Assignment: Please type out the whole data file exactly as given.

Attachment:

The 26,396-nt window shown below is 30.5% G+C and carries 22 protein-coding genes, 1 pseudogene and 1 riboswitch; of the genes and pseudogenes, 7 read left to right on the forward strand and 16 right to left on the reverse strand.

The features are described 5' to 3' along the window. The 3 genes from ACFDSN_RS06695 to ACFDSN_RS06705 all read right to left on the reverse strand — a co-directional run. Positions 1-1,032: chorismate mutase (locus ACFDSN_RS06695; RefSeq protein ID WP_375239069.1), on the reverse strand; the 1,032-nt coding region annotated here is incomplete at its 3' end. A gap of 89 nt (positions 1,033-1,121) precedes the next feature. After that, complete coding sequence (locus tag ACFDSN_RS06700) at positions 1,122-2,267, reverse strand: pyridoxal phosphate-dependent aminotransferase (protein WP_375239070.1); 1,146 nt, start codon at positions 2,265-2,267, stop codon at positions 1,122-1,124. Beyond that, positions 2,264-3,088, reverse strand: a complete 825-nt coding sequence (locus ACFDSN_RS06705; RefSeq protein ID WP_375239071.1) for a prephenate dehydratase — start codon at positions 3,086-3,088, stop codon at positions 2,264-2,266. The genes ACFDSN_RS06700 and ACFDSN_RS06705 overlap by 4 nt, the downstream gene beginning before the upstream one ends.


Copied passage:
The 26,396-nt window shown below is 30.5% G+C and carries 22 protein-coding genes, 1 pseudogene and 1 riboswitch; of the genes and pseudogenes, 7 read left to right on the forward strand and 16 right to left on the reverse strand.

The features are described 5' to 3' along the window. The 3 genes from ACFDSN_RS06695 to ACFDSN_RS06705 all read right to left on the reverse strand — a co-directional run. Positions 1-1,032: chorismate mutase (locus ACFDSN_RS06695; RefSeq protein ID WP_375239069.1), on the reverse strand; the 1,032-nt coding region annotated here is incomplete at its 3' end. A gap of 89 nt (positions 1,033-1,121) precedes the next feature. After that, complete coding sequence (locus tag ACFDSN_RS06700) at positions 1,122-2,267, reverse strand: pyridoxal phosphate-dependent aminotransferase (protein WP_375239070.1); 1,146 nt, start codon at positions 2,265-2,267, stop codon at positions 1,122-1,124. Beyond that, positions 2,264-3,088, reverse strand: a complete 825-nt coding sequence (locus ACFDSN_RS06705; RefSeq protein ID WP_375239071.1) for a prephenate dehydratase — start codon at positions 3,086-3,088, stop codon at positions 2,264-2,266. The genes ACFDSN_RS06700 and ACFDSN_RS06705 overlap by 4 nt, the downstream gene beginning before the upstream one ends.